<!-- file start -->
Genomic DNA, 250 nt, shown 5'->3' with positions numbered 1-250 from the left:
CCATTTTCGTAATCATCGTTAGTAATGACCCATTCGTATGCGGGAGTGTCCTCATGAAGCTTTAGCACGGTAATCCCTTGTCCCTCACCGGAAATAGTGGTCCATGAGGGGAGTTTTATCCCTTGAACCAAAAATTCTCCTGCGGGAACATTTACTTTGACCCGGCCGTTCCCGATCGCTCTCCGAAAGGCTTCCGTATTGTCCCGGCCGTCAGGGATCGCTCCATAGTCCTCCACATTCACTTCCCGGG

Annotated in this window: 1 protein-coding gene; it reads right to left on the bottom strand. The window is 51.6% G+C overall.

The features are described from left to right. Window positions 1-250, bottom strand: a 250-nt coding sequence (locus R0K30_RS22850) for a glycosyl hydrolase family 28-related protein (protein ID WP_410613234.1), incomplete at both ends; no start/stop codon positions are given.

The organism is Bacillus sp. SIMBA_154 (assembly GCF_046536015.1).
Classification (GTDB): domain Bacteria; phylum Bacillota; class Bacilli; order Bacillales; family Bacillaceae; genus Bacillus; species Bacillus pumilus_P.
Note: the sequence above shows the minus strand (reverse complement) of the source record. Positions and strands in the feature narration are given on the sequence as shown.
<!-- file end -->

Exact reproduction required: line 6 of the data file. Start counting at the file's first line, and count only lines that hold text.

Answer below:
Classification (GTDB): domain Bacteria; phylum Bacillota; class Bacilli; order Bacillales; family Bacillaceae; genus Bacillus; species Bacillus pumilus_P.